You are using an older browser version. Please use a supported version for the best MSN experience.

Why Your Baby Has Acne and What to Do About It

Mom.com logo Mom.com 8/23/2019 Paula Kashtan
a baby holding a teddy bear: baby-boy-stuffie-baby-acne © Provided by RockYou Media(mom.me; purpleclover.com) baby-boy-stuffie-baby-acne

Infants have smooth skin, right? After all, the phrase “baby soft” had to come from somewhere.

Well, not necessarily. Acne is actually common in newborns, and often starts soon after they’re born. As mom Claire Swinarski told Mom.com, seeing little pimples on a baby’s face can be quite a surprise. “I thought we weren’t washing his face well enough, but it turns out that’s perfectly normal.” So, mom: Take a deep breath, cuddle your little one, and read on to get the whole story about baby acne.

Neonatal acne

Neonatal acnetends to show up when babies are around 2 weeks old but can appear anytime between birth and 6 weeks, according to the American Academy of Dermatology. It affects about 20% of babies and isn’t something you should be worried about. Neonatal acne looks like little pink bumps and sometimes pus-filled blisters. It is most common on the face, but breakouts can occur on your baby’s scalp, back, chest, and neck. It is believed to be a reaction to a naturally occurring yeast on the skin, according to the Cleveland Clinic.

“The best thing to do for baby acne is to keep the face clean,” Dr. Susan Bayliss, pediatric dermatologist at St. Louis Children's Hospital, noted on the hospital's website. Practicing general proper hygiene will also help: Just wash your baby’s face every day using warm water and, if you’d like, a milk soap. Topical anti-yeast shampoo or cream can also help. By month three or four, your baby’s skin should clear up.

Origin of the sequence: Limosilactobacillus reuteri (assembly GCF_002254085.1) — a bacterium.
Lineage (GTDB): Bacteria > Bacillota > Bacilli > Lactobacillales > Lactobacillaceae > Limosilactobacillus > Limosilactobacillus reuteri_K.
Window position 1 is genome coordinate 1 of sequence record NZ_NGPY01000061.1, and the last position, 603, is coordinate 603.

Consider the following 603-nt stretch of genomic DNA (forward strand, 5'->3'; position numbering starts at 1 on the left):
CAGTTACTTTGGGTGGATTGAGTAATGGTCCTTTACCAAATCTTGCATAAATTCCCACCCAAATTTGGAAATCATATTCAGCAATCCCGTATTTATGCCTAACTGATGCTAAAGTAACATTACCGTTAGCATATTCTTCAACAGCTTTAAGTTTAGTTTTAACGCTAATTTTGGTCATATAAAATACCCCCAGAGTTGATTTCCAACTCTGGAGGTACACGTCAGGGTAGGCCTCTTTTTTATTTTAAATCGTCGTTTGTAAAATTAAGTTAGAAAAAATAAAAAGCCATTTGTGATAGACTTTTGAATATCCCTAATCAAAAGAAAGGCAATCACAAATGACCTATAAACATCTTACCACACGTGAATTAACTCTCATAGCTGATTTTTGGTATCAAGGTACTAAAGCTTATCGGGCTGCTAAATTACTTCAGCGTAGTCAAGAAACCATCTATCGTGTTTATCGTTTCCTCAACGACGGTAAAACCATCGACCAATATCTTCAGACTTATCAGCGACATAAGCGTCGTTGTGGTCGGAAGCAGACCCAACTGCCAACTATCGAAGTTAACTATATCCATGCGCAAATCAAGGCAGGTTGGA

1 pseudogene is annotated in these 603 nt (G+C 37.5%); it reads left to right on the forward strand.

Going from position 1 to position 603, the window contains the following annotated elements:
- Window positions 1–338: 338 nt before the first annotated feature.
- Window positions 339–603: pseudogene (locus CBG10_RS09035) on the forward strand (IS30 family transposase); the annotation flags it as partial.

Infantile acne

a close up of a baby: baby-face-irritation © Provided by RockYou Media(mom.me; purpleclover.com) baby-face-irritation If acne starts showing up after your baby is 6 weeks old and presents more like blackheads and whiteheads, you’re looking at infantile acne.

In this situation, though it’s probably not anything to be too worried about, it’s still a good idea to pay a visit to your doctor (or a pediatric dermatologist of their recommendation). They can make sure it’s actually acne and not another skin condition, rule out any more serious health problems, figure out if any of the skin products you’re using are causing the situation, and, in serious cases, prevent permanent scarring.

For the most part, though, your main job will be simply avoiding picking at your baby’s pimples. “Few cases need treatment, and don't pop 'em!” Dr. Jack Maypole, a pediatrician and associate professor of pediatrics at Boston University School of Medicine, told Mom.com.

Natural remedies

a close up of a baby: oil-baby © Provided by RockYou Media(mom.me; purpleclover.com) oil-baby Worried about your baby’s skin, but just as worried about using any chemicals on it? Try one of these natural remedies for baby acne. (Just make sure to run it by your pediatrician first.)

  • Calendula Oil: This essential oil comes from marigold flowers, and is full of great properties: It's antifungal, anti-inflammatory, and antibacterial. In addition to soothing your baby’s skin, the antibacterial properties can also help prevent any infections.
  • Apple Cider Vinegar: Simply stir apple cider vinegar into equal parts water, and dab onto your baby’s acne. More than one mom swears by it!
  • Witch Hazel: Inflammation is a big part of the problem when it comes to baby acne, so diluted witch hazel can be a big help. Definitely make sure you talk to your pediatrician before using it. If you get the go-ahead, mix the solution with water and use a cotton ball to put it wherever there’s a problem. Avoid getting it on any other areas of your baby’s skin.
  • Cornstarch: Mixing cornstarch and water can dry out baby acne, which will help it clear up more quickly. It’s important to make sure that your baby’s acne isn’t related to dry skin if you’re using this method, though, as it can further irritate that particular issue.
  • Organic Detergent: Sometimes, a baby’s skin can be irritated by the laundry detergent you use. If this is the case for your little one, look for a gentle organic detergent that doesn’t have dyes or other harsh chemicals.

More from Mom.com

image beaconimage beaconimage beacon